Today I sang at St. Martin in the Fields for the first time.
I rang Andrea to find out when she'd like to try on a few of my dresses and Orpheus said, in the background, "Ask her to sing the Strauss with us!"
When I first came to London eleven years ago I wanted to sing a recital at St. Martin in the Fields. I went in and asked an usher. He was awfully sweet but said it was at least a year's wait and you had to submit a tape or a CD (yes it was that long ago) and recommendations and credentials. Well I didn't have much of either.
It's still at least a year's wait and as it's unpaid it's a little silly to commit to something like that when, in the course of the 300+ days you could be offered a gig with a fee attached, on the same day.
This must have happened to the singer who was to perform today, because last night Andrea and Orpheus were rung up and offered the slot.
Had to find a dress that wasn't too fancy (at a lunchtime concert never wear anything you can't wear at a lunch) and that was predominantly black (Andrea and Orpheus were in black), and that looked plausible sitting in an audience. One was damp and drying over a door. The other needed ironing. The concert started in two hours.
Out came the iron. Out came some earrings. Two Benefit makeup kits (Big Beautiful Eyes and Justine Case) and the trusty Mason Pearson brush. Out the door. Onto the first train to Paddington. Onto the Bakerloo Line, which had signalling problems. St. MIF was half full when I got there, so no chance of rehearsal. It was entirely full when the concert started.
Orpheus and Andrea played incredibly. Beautifully, wildly, passionately. They were both crying, but not too much to interfere with the performance.
I sat and watched and only halfway through the concert did I remember that I hadn't warmed up, or in fact sung a note since Sunday, when I was exhausted from singing and learning, singing and learning, then crashing and burning (see previous post). Would the voice work?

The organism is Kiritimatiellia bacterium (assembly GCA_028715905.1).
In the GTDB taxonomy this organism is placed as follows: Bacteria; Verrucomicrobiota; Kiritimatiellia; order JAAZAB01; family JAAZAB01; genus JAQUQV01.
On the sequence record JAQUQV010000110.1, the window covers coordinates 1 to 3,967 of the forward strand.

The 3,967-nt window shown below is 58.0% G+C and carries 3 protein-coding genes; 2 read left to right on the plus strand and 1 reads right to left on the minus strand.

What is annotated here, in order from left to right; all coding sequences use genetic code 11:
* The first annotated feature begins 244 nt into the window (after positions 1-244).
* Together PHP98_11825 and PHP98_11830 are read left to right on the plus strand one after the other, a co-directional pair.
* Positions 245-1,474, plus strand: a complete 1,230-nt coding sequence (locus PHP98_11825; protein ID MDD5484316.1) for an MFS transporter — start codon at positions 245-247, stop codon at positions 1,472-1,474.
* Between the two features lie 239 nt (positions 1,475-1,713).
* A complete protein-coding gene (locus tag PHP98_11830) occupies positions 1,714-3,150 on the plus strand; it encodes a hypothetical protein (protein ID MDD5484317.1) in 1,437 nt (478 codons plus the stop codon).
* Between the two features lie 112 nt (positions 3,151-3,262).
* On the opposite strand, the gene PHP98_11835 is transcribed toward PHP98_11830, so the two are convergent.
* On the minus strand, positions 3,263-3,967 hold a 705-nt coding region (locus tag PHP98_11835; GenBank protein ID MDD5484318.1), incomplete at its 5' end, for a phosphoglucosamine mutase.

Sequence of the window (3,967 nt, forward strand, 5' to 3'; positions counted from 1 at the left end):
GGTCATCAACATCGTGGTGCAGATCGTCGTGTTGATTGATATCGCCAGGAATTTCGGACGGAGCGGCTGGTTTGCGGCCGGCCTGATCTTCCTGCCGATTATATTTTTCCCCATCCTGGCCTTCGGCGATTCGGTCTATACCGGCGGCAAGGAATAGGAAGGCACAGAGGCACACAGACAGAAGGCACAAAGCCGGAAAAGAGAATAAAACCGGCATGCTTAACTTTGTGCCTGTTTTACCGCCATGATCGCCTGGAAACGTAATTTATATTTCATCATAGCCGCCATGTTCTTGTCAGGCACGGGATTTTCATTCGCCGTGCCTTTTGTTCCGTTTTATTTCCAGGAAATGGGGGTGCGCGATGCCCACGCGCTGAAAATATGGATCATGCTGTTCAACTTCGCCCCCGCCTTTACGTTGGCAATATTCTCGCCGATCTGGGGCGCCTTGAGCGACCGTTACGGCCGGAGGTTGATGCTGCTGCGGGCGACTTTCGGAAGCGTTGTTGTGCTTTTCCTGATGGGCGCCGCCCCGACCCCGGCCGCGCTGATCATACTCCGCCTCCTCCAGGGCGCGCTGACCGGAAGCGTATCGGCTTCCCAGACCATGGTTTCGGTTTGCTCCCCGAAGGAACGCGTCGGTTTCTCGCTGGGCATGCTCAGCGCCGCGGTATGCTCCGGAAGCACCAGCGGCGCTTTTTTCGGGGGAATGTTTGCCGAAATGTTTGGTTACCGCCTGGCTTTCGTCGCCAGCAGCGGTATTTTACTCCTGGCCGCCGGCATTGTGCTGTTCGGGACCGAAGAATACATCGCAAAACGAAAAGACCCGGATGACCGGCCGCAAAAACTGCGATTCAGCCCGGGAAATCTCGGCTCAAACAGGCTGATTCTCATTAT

Orpheus surprised the audience and called me up to the stage to sing the last number. The man next to me stared as I stood up and walked to the front. They started Strauss's Morgen.
The voice was fine.
They went off, were cheered, came back on, were cheered, went off, wiped off tears, took their final bows. An American lady came up to me and said "That was so beautiful. Oh it was gorgeous. So unexpected. Thank you for the beauty." A German couple came up (they always seem to wear well-ironed cottons with a vaguely Safari-look about them) and asked what the piece had been. "Richard Strauss." "Oh one almost thought Mahler! Danke, danke vielmal." Everyone there was a visitor to the country. Very sweet.
Andrea and Orpheus poured out their souls through the music...his quicksilver, warm and passionate Mediterranean soul and her deep, brooding, passionate Slavic soul.
We went to see "Forests, Rocks, Torrents" at the National Gallery, right next door. Rugged landscapes of Switzerland and Scandinavia, seen through the eyes, and considerable techniques, of romantic artists. A black couple, also looking at the paintings, came up to Andrea and Orpheus and thanked them for the concert.